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For longer stays in Morocco, you can tailor your tour around more exhaustive exploring of regions and more adventurous diversions, but if you have limited time, focus on the major experiences and sights. This weeklong holiday gives you enough time to sample the best of Morocco. Remember to add a day for getting there plus a day to get back (a direct flight from New York to Casablanca takes approximately eight hours), and pace yourself to see the most important places.
Flights generally arrive in Casablanca in the early morning. Casa doesn't have that many sights, so once you drop your bags at your hotel, you should head out to explore; a few hours should do the trick. As your starting point, visit the Hassan II Mosque and the Mohammed V Square in the Habous Quarter designed in French colonial-Art Deco style. You're going to be exhausted after a transatlantic flight, so spend your first night in Casablanca; however, if you want to make an early start in the morning, you can travel one hour along the coast to Rabat.
Explore the capital city of Rabat. The best sites in the city are the Hassan Tower and Mohammed V Mausoleum, Chellah Gardens and Necropolis, and Oudayas Kasbah overlooking the Atlantic Ocean. In the late afternoon, drive to Meknès, where you'll spend the night.
Begin your tour by passing the Bab Mansour and visiting the holy Tomb of Moulay Ismail, which is open to non-Muslims. Walk towards the lively Place el-Hedim, which leads towards the medina. Tour the open bazaars of the medina streets. Enjoy an inexpensive classic Moroccan lunch. Near the row of pottery stands, visit the food souk. The Museum of Moroccan Art in the 19th-century Dar Jamai palace and Heri el-Souaini (Royal Granaries) are recommended stops. By afternoon, drive 30 minutes to the ancient Roman archeological ruins of Volubilis. When you approach, the Triumphal Arch rises in the open field. Count on 90 minutes for a thorough visit. The Tangier Gate, House of Orpheus, House of Columns, and House of Ephebus are must-sees. You can spend the night at Volubilis or head back to Meknès.
The only mosque in Morocco that non-Muslims can enter is the Hassan II Mosque in Casablanca. Visits are allowed only between prayer times (with official on-site guides) at 10 am, 11 am, and 2 pm.
During Ramadan, check for special hours; while many sites are open on holy days, some local restaurants and cafés close for the day or entire month.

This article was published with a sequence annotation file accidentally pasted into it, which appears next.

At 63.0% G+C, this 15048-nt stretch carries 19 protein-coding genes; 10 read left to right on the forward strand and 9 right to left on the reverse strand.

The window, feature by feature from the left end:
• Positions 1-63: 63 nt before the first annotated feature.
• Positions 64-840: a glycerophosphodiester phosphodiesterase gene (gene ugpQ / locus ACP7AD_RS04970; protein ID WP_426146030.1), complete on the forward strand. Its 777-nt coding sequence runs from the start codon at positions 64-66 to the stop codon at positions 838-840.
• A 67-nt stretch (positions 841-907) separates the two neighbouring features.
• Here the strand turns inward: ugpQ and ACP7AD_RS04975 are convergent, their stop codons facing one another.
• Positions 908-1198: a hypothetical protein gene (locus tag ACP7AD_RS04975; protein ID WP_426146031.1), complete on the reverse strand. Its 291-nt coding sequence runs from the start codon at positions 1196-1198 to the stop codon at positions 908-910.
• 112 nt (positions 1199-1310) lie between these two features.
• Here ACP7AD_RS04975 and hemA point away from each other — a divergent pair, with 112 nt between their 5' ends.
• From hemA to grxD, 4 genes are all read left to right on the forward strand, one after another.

Make your visit more special. Plan a visit around an annual outdoor venue, such as the World Sacred Music Festival held in Fez or the Marrakesh Popular Arts Festival hosting traditional musicians and dancers from all over Morocco.
Try to arrive in Fez as early as possible so you can spend two full days exploring everything the Fez el-Bali, Fez el-Djedid, and Ville Nouvelle have to offer—medieval monuments, artisan workshops, public squares, ancient tombs, cultural museums, chaotic souks, atmospheric cafés, and palatial gardens. The blue-tiled gate of Bab Boujeloud is the gateway to the main alley of Talaa Kebira. The most important sites include the Bou Inania medersa, Attarine madrassa, Moulay Idriss zaouia, and Karaouine Mosque and University (the latter generally considered the oldest academic institution in the world). Visit the restored Nejjarine fondouk for the best examples of woodworking craftsmanship. Watch the full fabrication process of the leather tanneries from a rooftop terrace. Shop for the famous blue-and-white Fassi pottery. If time permits, see the arts and crafts (including a must-see collection of astrolabes) at the Dar Batha Museum housed in a beautiful 19th century Hispano-Moorish palace. Discover the area of the Royal Palace (Dar el-Makhzen) that leads to the active mellah quarter beyond the Fez el-Djedid. Watch the sunset over the entire medina from the Merenid tombs or Musée des Armes atop the hills of the Borj Nord or from the Borj Sud, south of the walled city. Indulge in an authentic Fassi dinner in a riad courtyard. Spend two nights here.
The quickest way to travel the 398-km (242-mi) distance between Fez and Marrakesh is by plane; if you plan well, you can be in Marrakesh by midmorning. After dropping your bags at your hotel, hit the ground running. The best place to start is the famed Djemaâ el-Fna, the perfect gateway into the labyrinth of medina streets filled with hundreds of souks, including the Souk des Teinturiers for leather, Souk Addadine for metalwork, and Souk Zarbia, the main carpet market. The Ali Ben Youssef Medersa, Dar Si Saïd museum, Palais Bahia, and Koutabia Mosque are important sites (though non-Muslims cannot enter the mosque). Walk south of the Palais Bahia to explore the bustling streets of the mellah, the former Jewish quarter and largest in Morocco. In the evening, splurge on a Moroccan feast, or head to the open grills back on the busy main square. On your second day in Marrakesh, take a petit taxi for a relaxing promenade through the Ville Nouvelle and lush Majorelle Gardens and Museum, where you can do some bird-watching and see an extraordinary collection of Islamic ceramics, textiles, jewelry, and art. After, head back towards the medina and visit the Saadian Tombs, which date back to the late 16th century, for one of the country's finest representations of Islamic architecture. Plan a relaxing hammam treatment to rejuvenate after a week of touring.